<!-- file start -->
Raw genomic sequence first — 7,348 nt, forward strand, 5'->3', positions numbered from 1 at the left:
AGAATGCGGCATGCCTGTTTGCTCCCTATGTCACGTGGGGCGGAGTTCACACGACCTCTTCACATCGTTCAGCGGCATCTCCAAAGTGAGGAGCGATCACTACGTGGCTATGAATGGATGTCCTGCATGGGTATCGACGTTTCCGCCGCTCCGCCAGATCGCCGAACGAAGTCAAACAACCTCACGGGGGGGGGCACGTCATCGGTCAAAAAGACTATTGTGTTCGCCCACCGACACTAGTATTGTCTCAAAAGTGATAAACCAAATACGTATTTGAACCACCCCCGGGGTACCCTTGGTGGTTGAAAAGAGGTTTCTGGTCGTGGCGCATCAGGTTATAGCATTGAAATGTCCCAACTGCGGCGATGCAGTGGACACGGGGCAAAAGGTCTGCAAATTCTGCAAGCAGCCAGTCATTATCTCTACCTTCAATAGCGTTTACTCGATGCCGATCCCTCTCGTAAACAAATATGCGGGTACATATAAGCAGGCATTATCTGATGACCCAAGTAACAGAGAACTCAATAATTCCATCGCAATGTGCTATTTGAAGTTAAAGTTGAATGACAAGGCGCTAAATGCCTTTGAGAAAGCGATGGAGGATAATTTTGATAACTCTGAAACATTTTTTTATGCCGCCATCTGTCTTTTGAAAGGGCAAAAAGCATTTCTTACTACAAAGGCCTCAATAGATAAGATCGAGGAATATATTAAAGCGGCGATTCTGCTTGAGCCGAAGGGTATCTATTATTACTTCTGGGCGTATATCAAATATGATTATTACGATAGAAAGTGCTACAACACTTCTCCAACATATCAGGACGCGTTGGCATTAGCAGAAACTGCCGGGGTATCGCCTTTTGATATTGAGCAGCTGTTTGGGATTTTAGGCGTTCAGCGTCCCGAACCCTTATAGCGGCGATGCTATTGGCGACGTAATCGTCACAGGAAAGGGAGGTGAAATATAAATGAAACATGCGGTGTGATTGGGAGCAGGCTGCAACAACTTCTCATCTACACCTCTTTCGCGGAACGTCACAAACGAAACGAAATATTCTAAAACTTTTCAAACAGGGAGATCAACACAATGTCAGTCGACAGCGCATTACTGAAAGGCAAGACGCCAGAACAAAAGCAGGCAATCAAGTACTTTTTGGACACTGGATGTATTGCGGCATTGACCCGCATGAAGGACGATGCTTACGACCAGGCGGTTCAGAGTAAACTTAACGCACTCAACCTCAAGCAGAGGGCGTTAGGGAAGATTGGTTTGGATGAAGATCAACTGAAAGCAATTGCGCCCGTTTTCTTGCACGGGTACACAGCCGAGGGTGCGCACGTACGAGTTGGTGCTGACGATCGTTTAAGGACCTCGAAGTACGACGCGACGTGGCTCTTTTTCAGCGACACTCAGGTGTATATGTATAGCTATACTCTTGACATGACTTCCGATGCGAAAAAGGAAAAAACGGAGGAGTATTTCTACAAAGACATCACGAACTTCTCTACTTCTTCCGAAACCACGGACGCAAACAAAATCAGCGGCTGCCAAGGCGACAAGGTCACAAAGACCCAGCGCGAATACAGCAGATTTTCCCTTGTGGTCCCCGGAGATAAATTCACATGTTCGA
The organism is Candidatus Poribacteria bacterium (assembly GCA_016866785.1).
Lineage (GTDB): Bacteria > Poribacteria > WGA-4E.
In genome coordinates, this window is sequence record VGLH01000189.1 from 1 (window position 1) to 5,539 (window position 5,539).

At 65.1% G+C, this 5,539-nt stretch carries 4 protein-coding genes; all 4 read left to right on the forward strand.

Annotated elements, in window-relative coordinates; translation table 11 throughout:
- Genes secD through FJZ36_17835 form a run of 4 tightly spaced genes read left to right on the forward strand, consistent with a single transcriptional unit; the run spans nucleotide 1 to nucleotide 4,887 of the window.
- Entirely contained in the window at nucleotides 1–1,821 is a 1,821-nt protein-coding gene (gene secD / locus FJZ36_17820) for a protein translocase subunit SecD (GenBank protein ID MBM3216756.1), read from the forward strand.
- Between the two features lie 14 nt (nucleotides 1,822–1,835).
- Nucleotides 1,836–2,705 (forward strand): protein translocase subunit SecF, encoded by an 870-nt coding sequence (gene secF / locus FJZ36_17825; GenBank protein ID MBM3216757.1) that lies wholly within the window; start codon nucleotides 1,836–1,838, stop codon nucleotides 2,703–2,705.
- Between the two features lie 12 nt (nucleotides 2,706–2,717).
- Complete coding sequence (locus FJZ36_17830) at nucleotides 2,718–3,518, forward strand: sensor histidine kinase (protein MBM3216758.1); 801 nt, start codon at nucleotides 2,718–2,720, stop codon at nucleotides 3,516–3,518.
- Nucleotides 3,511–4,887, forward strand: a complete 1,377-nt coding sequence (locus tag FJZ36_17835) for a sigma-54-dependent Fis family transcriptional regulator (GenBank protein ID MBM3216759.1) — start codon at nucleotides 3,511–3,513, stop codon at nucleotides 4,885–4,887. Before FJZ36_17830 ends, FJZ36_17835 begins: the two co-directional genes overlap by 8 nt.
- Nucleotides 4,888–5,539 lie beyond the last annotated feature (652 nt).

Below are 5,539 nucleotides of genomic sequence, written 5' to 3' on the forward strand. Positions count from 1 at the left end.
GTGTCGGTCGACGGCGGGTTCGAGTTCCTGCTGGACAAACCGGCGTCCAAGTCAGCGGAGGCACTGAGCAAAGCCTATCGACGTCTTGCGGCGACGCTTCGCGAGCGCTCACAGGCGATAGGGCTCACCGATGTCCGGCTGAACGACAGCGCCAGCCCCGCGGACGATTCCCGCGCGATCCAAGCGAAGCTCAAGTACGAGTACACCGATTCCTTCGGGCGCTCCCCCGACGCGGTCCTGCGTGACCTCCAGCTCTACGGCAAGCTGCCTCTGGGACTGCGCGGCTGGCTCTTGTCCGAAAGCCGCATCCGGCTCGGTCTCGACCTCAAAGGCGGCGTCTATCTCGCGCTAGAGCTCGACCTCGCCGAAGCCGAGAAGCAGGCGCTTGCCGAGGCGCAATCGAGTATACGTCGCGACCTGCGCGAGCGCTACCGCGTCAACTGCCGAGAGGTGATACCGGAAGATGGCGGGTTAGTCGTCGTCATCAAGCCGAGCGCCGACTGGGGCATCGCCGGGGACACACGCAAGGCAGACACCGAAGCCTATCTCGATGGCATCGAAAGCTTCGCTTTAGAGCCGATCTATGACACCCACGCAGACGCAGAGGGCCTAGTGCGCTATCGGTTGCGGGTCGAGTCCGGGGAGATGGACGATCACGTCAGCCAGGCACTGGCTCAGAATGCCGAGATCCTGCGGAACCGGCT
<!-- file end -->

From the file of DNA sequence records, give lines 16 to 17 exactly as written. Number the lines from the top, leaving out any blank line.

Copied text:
Below are 5,539 nucleotides of genomic sequence, written 5' to 3' on the forward strand. Positions count from 1 at the left end.
GTGTCGGTCGACGGCGGGTTCGAGTTCCTGCTGGACAAACCGGCGTCCAAGTCAGCGGAGGCACTGAGCAAAGCCTATCGACGTCTTGCGGCGACGCTTCGCGAGCGCTCACAGGCGATAGGGCTCACCGATGTCCGGCTGAACGACAGCGCCAGCCCCGCGGACGATTCCCGCGCGATCCAAGCGAAGCTCAAGTACGAGTACACCGATTCCTTCGGGCGCTCCCCCGACGCGGTCCTGCGTGACCTCCAGCTCTACGGCAAGCTGCCTCTGGGACTGCGCGGCTGGCTCTTGTCCGAAAGCCGCATCCGGCTCGGTCTCGACCTCAAAGGCGGCGTCTATCTCGCGCTAGAGCTCGACCTCGCCGAAGCCGAGAAGCAGGCGCTTGCCGAGGCGCAATCGAGTATACGTCGCGACCTGCGCGAGCGCTACCGCGTCAACTGCCGAGAGGTGATACCGGAAGATGGCGGGTTAGTCGTCGTCATCAAGCCGAGCGCCGACTGGGGCATCGCCGGGGACACACGCAAGGCAGACACCGAAGCCTATCTCGATGGCATCGAAAGCTTCGCTTTAGAGCCGATCTATGACACCCACGCAGACGCAGAGGGCCTAGTGCGCTATCGGTTGCGGGTCGAGTCCGGGGAGATGGACGATCACGTCAGCCAGGCACTGGCTCAGAATGCCGAGATCCTGCGGAACCGGCT